Ardern as deputy leader was loyal to Little as well and had vowed not to challenge him.
Little was weighing up whether to give up the leadership with the election so close and was initially reluctant to stand aside, and the Māori caucus was reluctant for him to do so.
He had invested three years into getting the party into shape after the failures of David Shearer and David Cunliffe.
The night before Little stood aside for Ardern, it had been put to the Māori caucus that Davis could become deputy leader to Ardern.
That offer, conveyed by another Ardern confident, Chris Hipkins, helped shift the Māori caucus support immediately behind Ardern.
It was not exactly a token appointment because Davis represented an important power bloc within the caucus, but it was not exactly based on merit either. It was political expediency.
The problem is that Davis, while he has his strengths, appears not to enjoy some aspects of the acting Prime Minister's job he has had to undertake as No 3 in the Government – namely the public-facing ones such as standing in for her in Parliament or in media interviews.
He is not good at it. The sorts of tasks he most dislikes would only increase as Deputy Prime Minister.
Many people think Robertson is the deputy because he is Ardern's closest political confidant, and he is seen as the de facto deputy.
They are such strong political partners that they are known as "Gracinda". Oscar Kightley, the MC at Labour rally in Wellington, likened them to salt and pepper and cornflakes and milk.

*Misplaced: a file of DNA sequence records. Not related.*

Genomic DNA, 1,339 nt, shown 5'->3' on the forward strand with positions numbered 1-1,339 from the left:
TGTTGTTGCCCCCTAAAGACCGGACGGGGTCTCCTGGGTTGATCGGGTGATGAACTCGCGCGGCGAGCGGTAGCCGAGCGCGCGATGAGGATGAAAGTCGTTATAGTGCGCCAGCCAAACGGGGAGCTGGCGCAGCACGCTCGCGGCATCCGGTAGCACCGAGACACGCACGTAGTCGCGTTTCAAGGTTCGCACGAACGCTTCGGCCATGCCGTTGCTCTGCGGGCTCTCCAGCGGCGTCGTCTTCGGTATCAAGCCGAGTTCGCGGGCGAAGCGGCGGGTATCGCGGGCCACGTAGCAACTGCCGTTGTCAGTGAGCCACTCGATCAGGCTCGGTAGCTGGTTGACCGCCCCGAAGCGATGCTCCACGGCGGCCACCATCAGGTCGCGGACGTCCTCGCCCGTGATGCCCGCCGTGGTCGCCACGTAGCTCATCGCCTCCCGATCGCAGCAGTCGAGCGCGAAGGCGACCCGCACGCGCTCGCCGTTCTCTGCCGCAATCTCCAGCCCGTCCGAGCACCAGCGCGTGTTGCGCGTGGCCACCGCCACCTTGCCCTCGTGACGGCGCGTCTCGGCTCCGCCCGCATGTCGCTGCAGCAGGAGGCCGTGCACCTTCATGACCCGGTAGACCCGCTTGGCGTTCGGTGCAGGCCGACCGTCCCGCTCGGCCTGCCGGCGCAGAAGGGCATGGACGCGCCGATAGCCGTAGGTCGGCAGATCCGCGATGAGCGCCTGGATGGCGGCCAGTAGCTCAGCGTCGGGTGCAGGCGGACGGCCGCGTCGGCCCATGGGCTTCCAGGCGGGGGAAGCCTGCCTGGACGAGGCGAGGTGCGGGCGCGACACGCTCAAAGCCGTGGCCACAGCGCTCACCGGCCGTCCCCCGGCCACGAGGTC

Robertson, as the senior MP for the region, introduced her onto the stage and was by her side afterwards when a television reporter asked him if he would like to be Deputy Prime Minister.
Ardern stepped in and said no thought was being to portfolios until after the election.
Unlike Davis, Robertson thrives in the public spotlight.
It is usually arranged for Davis to be out of the House on a Thursday when Ardern is also not there, leaving it to Robertson, No 3 in Labour and No 4 in Government, to run the show.
As success goes, there are worse problems to have than a reluctant deputy. But what could be done about it?
No one is going to move against Davis. If Labour formed a majority Government and Davis wanted to be Deputy Prime Minister, he would get it and his office would be bolstered with more support staff.
It is a difficult issue for Davis too. He carries the aspirations of many Māori on his shoulders as Labour's most senior Māori MP and even if he did not want the job, he might well feel obliged to take it, depsite being a sitting target for the Opposition.
It would be very peculiar for Davis to elect to stay as deputy Labour leader and to suggest that Robertson be Deputy PM – although that is not impossible.
It is possible that after the election that Davis could decide to stand aside as deputy and take on greater ministerial responsibilities, clearing the way for Robertson.
Or he could give it a go for say a year and then decide whether it was creating too much anxiety.
It is not problem anyone in Labour would admit to thinking about before the votes are counted on Saturday, or even admit to having. But victory would not come without problems.